So what does this mean, Listen well and attentively? It means a few things which have to be understood. One: when a man like Subhuti is there, there is no question of ear locks, not at all. There is no question of his openness to Buddha; there is no doubt about it, he is open. There is no doubt that he is no longer arguing with Buddha; he is totally with him, flowing with him. But when a person has attained to bodhisattvahood, when one has come very close to buddhahood, there arise a few new problems.
Each new stage of consciousness has its own problems. This is the problem with a bodhisattva: he is open, he is receptive, he is ready, but he has become uprooted from the body. His heart is open, his being is open, but he is no more rooted in the body. He has become detached from the body, the body is just hanging around. He does not live in the body, he is almost unidentified with the body – that is the problem.
When someone says to you, “Listen well,” he means that your body is listening but you are not listening. When Buddha says it to Subhuti he means, “You are listening, but your body is not listening.” It is just the opposite. When you listen your body is here, you are not here. The words reach to the ear, they make sound and noise there, and from the other ear they go out. They never cross your being; your being does not touch them. With a man like Subhuti just the opposite is the case. His being is there but his body is not there. He has lost track of the body. He forgets, he tends to forget the body. There are moments when he will not think of the body at all. He will be there but the body will not be there. He has come to bodilessness.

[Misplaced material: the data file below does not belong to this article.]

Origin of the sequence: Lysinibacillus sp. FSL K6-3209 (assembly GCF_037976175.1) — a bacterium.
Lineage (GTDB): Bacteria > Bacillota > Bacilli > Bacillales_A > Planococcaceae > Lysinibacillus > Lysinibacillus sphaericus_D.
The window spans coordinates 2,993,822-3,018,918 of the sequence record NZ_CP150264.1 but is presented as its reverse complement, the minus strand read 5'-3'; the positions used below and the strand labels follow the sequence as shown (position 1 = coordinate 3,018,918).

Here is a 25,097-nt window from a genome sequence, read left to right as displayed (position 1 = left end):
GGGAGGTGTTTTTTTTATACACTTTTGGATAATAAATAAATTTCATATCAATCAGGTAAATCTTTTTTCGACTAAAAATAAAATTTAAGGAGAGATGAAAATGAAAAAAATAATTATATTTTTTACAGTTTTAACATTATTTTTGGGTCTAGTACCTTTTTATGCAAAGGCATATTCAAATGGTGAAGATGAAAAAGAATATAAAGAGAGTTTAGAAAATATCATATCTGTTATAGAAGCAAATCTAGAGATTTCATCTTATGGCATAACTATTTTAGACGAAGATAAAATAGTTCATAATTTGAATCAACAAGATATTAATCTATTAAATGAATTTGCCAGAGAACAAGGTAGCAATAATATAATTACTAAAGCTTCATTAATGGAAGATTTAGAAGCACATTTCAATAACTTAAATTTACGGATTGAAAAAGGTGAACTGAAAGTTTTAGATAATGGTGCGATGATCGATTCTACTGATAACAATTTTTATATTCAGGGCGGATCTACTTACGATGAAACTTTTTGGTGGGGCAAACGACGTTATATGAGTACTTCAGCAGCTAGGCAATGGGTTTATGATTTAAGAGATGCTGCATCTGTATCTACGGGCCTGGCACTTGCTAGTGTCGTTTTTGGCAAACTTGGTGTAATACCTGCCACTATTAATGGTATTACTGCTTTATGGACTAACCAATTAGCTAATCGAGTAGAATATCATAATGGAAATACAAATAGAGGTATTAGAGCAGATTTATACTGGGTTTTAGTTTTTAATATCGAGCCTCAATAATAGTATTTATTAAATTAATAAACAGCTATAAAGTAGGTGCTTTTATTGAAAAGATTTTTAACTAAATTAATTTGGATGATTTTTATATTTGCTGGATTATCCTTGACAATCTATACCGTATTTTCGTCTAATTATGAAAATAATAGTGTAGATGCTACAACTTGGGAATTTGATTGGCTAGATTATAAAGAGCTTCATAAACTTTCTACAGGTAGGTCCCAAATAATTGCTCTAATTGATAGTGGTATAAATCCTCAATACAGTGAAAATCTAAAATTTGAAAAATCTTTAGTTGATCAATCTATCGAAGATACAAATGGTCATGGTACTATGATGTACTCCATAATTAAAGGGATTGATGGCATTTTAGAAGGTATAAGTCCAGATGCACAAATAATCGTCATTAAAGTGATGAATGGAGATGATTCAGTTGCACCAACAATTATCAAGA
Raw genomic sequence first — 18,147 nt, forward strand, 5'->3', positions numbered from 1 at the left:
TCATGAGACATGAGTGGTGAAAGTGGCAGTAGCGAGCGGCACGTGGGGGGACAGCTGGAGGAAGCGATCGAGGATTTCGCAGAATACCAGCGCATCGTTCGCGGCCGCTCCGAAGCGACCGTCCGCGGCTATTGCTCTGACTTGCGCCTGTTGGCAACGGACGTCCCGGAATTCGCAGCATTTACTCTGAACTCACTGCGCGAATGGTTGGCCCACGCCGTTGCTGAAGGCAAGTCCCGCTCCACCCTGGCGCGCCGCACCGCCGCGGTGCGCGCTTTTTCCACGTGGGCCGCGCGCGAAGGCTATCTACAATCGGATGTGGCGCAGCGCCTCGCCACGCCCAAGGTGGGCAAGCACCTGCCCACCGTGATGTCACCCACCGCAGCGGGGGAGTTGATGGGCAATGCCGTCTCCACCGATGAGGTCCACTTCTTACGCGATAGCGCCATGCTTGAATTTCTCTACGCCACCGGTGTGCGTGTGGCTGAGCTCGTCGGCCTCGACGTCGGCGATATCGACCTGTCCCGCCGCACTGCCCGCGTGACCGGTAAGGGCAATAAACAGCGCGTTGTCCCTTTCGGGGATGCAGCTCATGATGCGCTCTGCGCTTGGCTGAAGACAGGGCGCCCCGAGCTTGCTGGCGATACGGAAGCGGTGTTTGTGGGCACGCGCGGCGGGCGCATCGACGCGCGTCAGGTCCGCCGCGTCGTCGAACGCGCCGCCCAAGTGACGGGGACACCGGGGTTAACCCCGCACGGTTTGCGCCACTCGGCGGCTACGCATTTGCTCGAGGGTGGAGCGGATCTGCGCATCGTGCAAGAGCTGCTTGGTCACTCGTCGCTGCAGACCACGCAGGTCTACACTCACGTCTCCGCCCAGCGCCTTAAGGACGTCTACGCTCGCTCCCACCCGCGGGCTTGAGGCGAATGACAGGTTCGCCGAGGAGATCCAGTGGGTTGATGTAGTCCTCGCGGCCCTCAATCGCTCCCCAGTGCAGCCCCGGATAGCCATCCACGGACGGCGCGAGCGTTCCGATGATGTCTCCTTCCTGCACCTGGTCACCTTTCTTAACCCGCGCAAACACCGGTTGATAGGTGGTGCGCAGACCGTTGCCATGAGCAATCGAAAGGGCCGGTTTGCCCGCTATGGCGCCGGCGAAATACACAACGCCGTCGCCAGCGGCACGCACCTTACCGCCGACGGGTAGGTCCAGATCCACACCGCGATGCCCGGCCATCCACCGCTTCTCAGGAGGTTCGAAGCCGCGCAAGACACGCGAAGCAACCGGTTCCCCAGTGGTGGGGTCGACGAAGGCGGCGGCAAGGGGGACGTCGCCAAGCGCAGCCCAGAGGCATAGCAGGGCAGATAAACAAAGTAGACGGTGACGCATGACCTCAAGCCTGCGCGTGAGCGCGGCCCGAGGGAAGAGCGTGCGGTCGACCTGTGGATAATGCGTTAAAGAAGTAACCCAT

Now, listening is possible only when body and soul both are together. In you the body is present, the soul is absent. In Subhuti, the soul is present but the body is absent. That is the meaning of Buddha when he says, “Subhuti, listen well.” Bring your body here. Let your body function. Get into the body, be rooted in the body, because the body is the vehicle, the body is the instrument, the medium.
And Buddha says,…and attentively. Is Subhuti lacking in attention? That is not possible, otherwise he would not be a bodhi-being. A bodhi-being is one who has attained to attention, who is aware, who is alert, who is conscious, who is no more a robot. Then why does Buddha say, “Be attentive, listen attentively?” Again a different meaning has to be understood.
A man like Subhuti tends to go inwards. If he is not making an effort he will drown into his being, he will be lost there. He can be outside only if he makes an effort. Just the opposite is with you. With a very great effort you can rarely move into your inner being. For a single moment thoughts stop and you are lost into the inner splendor. But it rarely happens, and after long arduous efforts – meditation, yoga, this and that – and then only for a few moments you have that beauty, that benediction. The sky opens, the clouds disappear and there is light and there is life and there is utter joy. But only for rare moments…again and again it is lost. If you make great effort to be attentive, you attain the inner experience.